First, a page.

I just launched a Tumblr about the font creation process I recently started. Should be interesting to anyone loving fonts as I will study some of their aspects and be as visual as I can. Should be.
I’m big, now.
Blog is three, wee!
Some projects become real, others never see the light of day. This one is more of an abortion.
Six month ago I’ve been contacted by an architectural firm to provide some consulting on a project of theirs (I’m not going to name names, you’ll understand why). The goal was to find ideas to make a building’s front more interesting. The building being a place to help and promote Hip-Hop culture.
So I started working on it and came up with ideas and concepts. The architect I was in contact with seemed pretty happy with it and everything was looking good.
Until I no longer received any answer to my e-mails… Our last interaction is now 5 month old and I think time has come to mourn. What I came up with can be interesting and since it involves an OpenSource project, here are a few bits about it.
At that time I was discovering GML (Graffiti Markup Language) and Evan Roth’s work. Bordeaux hosted Les Grandes Traversées and all of this really inspired me. So I thought of a mash-up between GML’s #000000book (black book, open archive of GML tags), a player of my own (Okr), the building itself and Twitter. Here’s the document I presented to explain what I had in mind.
The steps are:
- Creating and sending a graffiti;
- Receiving data;
- Converting it to an image;
- Projecting it on the building’s front;
- Photo-shooting of the front;
- Sending to Twitter;
- Online consultation.
After a few e-mails with Jamie Wilkinson (heads up!) I started working on the core classes writing GMLPlayer and GMLCreator. The goal was to provide both a way to display tags and to create/upload them. I then built a UI around all that (a Flex one, after noticing Minimal Comps didn’t work the way I expected).
Note: you’ll also find the app on its dedicated page. Try searching for “dasp” or “hello world” for example and play with the settings (the 3 top sliders).
Unfortunately it is only after creating all this that I realized the project would never become real… So I simply stopped working on it. I am well aware that some parts of the code is a bit raw and could be optimized and I haven’t built the creation/upload feature into the UI yet. Don’t know if I will, but the project is OpenSource so feel free to give it a spin! I also share my initial attempt and a pixel version in case you’re interested.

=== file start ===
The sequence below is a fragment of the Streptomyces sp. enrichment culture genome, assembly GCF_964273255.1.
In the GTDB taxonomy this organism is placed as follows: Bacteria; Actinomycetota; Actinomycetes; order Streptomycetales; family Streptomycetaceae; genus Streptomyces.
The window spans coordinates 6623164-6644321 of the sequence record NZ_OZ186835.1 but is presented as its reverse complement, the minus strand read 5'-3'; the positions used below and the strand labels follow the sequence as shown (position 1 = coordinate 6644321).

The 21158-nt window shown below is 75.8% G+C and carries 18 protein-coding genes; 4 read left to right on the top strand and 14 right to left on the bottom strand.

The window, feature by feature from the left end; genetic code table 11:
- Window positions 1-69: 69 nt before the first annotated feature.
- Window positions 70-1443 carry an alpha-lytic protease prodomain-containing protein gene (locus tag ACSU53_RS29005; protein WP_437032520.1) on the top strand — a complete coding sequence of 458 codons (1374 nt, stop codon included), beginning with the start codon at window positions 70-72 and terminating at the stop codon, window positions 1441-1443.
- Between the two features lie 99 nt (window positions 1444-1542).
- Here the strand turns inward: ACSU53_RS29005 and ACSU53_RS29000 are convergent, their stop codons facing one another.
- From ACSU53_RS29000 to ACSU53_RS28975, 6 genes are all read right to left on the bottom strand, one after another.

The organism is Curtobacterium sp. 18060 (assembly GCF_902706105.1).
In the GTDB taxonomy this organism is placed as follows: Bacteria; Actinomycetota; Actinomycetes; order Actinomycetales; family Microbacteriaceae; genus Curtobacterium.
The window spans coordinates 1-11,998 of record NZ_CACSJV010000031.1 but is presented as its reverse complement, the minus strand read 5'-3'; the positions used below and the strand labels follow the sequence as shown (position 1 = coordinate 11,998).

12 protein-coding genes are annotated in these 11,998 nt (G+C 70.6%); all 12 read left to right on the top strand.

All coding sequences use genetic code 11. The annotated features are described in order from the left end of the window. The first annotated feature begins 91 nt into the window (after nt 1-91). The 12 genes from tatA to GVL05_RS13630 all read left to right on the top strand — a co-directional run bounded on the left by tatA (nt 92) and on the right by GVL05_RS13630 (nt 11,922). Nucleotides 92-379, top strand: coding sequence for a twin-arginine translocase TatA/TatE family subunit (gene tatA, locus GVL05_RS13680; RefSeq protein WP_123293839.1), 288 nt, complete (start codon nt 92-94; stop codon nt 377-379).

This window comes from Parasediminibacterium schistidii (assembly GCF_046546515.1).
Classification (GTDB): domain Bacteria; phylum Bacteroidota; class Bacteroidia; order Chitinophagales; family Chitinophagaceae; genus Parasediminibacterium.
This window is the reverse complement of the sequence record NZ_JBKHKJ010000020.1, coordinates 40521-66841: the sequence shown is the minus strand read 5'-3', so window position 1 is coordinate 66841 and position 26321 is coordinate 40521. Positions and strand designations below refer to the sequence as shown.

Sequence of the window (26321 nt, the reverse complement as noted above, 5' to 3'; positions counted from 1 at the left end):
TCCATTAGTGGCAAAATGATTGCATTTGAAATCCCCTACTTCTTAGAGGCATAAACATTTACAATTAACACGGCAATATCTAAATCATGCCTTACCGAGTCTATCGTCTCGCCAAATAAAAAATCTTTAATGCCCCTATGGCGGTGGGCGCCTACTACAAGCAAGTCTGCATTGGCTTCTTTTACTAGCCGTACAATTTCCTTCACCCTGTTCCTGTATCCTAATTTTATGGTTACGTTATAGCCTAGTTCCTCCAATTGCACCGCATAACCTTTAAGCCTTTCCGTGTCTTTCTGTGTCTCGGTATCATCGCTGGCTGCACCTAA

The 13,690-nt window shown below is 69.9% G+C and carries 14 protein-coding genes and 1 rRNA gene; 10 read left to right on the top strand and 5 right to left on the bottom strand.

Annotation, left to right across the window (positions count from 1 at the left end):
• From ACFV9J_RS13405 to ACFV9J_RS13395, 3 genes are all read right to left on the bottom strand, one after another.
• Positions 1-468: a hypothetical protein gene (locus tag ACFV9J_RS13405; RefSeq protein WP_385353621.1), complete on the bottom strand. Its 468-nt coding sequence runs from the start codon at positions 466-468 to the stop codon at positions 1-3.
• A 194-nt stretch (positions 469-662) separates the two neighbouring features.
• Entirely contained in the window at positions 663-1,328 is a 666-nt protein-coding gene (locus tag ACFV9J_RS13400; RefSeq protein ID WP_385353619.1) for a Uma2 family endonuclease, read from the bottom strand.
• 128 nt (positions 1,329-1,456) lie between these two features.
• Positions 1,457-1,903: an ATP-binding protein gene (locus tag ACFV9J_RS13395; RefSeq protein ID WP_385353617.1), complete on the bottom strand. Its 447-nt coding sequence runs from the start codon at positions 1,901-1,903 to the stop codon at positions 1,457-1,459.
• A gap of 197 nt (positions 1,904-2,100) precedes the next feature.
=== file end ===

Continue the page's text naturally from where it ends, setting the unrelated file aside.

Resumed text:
Pretty happy that — even if not feature complete — Okr made it to the GML project gallery, yay!
And just because a project will never see the light of day doesn’t mean it doesn’t need a proper logo, right?
While redesigning this blog I wanted to keep the “one color per post” concept I had in the previous version by changing (tweening) the logo’s color accordingly to the article being viewed (or scrolled to). I rapidly realized I couldn’t achieve this with just HTML+CS+JS and I didn’t want to use Flash (mainly because of iOS devices but also to avoid loading a SWF file on every page).
OK, so I know what I want to do, I know the tools I’ll use, but how do we do that? Raphaël is cool, but its syntax looks a bit cryptic at first. It says it handles SVG, and — guess what — Illustrator can export to SVG. We’re getting closer…
SVG is XML, but Raphaël doesn’t eat XML, it eats a specific syntax meant to be compatible with SVG and VML. Hum… This is when I fire Flash Builder and start writing code. The goal: accept an SVG XML file as input and spit some “Raphaël-compatible script” out.
I then simply had to export my Ai logo to SVG, open it in SVG2RaphaelJS, copy paste the output, and wire all that to the scroll/color tweening logic. Pretty easy.
Everything worked and looked nice on all browsers and OS’s but I realized the sole idea of having a logo changing colors didn’t work that well. For purely visual reasons. So I dropped it from my theme and rolled back to the black PNG version you can see right now.
The good thing is, the tool works pretty well (at least with Illustrator SVGs) and is OpenSource. Either use it or modify it, and tell me what you think. I did this in a hasty fashion and I probably won’t use it a lot, so don’t expect updates or bug fixes… But if you feel like improving it, please do so!
Guess what? AIR app! This one’s for eduMedia.